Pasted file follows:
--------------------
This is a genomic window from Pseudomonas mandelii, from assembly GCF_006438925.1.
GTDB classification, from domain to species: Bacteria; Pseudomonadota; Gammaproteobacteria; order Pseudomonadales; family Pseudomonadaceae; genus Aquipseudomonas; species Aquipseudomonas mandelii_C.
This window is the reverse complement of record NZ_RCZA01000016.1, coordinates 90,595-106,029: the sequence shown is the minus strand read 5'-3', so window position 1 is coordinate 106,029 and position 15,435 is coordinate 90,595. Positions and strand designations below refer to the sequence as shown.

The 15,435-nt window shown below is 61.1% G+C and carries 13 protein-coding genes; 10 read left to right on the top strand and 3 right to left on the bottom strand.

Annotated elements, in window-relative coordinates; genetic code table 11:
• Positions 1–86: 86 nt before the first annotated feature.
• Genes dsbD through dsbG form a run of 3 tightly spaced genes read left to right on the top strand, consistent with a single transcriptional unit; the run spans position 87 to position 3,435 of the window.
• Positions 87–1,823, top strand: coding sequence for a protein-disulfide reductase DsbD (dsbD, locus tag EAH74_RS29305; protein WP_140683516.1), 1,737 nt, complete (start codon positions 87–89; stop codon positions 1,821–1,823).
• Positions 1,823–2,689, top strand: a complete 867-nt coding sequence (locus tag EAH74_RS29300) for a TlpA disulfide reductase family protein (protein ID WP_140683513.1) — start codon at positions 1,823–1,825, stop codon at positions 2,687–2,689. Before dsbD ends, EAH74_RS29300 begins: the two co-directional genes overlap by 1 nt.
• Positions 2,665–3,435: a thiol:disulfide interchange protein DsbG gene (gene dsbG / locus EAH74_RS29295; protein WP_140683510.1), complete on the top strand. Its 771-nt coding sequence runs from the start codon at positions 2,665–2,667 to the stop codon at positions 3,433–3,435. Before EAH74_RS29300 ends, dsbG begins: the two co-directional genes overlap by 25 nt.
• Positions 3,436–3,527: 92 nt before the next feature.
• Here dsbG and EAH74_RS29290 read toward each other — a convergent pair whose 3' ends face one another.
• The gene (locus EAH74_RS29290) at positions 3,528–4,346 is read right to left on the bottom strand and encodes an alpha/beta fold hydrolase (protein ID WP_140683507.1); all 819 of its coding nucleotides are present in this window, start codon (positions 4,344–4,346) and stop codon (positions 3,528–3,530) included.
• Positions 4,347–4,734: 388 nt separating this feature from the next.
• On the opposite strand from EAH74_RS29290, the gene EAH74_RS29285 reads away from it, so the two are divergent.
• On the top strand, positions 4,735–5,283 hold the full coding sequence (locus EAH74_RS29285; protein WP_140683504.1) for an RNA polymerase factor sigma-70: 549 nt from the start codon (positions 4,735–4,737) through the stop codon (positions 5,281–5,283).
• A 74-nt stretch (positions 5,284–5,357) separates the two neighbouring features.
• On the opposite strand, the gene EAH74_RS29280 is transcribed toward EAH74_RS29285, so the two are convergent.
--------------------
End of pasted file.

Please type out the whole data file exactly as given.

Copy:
This is a genomic window from Pseudomonas mandelii, from assembly GCF_006438925.1.
GTDB classification, from domain to species: Bacteria; Pseudomonadota; Gammaproteobacteria; order Pseudomonadales; family Pseudomonadaceae; genus Aquipseudomonas; species Aquipseudomonas mandelii_C.
This window is the reverse complement of record NZ_RCZA01000016.1, coordinates 90,595-106,029: the sequence shown is the minus strand read 5'-3', so window position 1 is coordinate 106,029 and position 15,435 is coordinate 90,595. Positions and strand designations below refer to the sequence as shown.

The 15,435-nt window shown below is 61.1% G+C and carries 13 protein-coding genes; 10 read left to right on the top strand and 3 right to left on the bottom strand.

Annotated elements, in window-relative coordinates; genetic code table 11:
• Positions 1–86: 86 nt before the first annotated feature.
• Genes dsbD through dsbG form a run of 3 tightly spaced genes read left to right on the top strand, consistent with a single transcriptional unit; the run spans position 87 to position 3,435 of the window.
• Positions 87–1,823, top strand: coding sequence for a protein-disulfide reductase DsbD (dsbD, locus tag EAH74_RS29305; protein WP_140683516.1), 1,737 nt, complete (start codon positions 87–89; stop codon positions 1,821–1,823).
• Positions 1,823–2,689, top strand: a complete 867-nt coding sequence (locus tag EAH74_RS29300) for a TlpA disulfide reductase family protein (protein ID WP_140683513.1) — start codon at positions 1,823–1,825, stop codon at positions 2,687–2,689. Before dsbD ends, EAH74_RS29300 begins: the two co-directional genes overlap by 1 nt.
• Positions 2,665–3,435: a thiol:disulfide interchange protein DsbG gene (gene dsbG / locus EAH74_RS29295; protein WP_140683510.1), complete on the top strand. Its 771-nt coding sequence runs from the start codon at positions 2,665–2,667 to the stop codon at positions 3,433–3,435. Before EAH74_RS29300 ends, dsbG begins: the two co-directional genes overlap by 25 nt.
• Positions 3,436–3,527: 92 nt before the next feature.
• Here dsbG and EAH74_RS29290 read toward each other — a convergent pair whose 3' ends face one another.
• The gene (locus EAH74_RS29290) at positions 3,528–4,346 is read right to left on the bottom strand and encodes an alpha/beta fold hydrolase (protein ID WP_140683507.1); all 819 of its coding nucleotides are present in this window, start codon (positions 4,344–4,346) and stop codon (positions 3,528–3,530) included.
• Positions 4,347–4,734: 388 nt separating this feature from the next.
• On the opposite strand from EAH74_RS29290, the gene EAH74_RS29285 reads away from it, so the two are divergent.
• On the top strand, positions 4,735–5,283 hold the full coding sequence (locus EAH74_RS29285; protein WP_140683504.1) for an RNA polymerase factor sigma-70: 549 nt from the start codon (positions 4,735–4,737) through the stop codon (positions 5,281–5,283).
• A 74-nt stretch (positions 5,284–5,357) separates the two neighbouring features.
• On the opposite strand, the gene EAH74_RS29280 is transcribed toward EAH74_RS29285, so the two are convergent.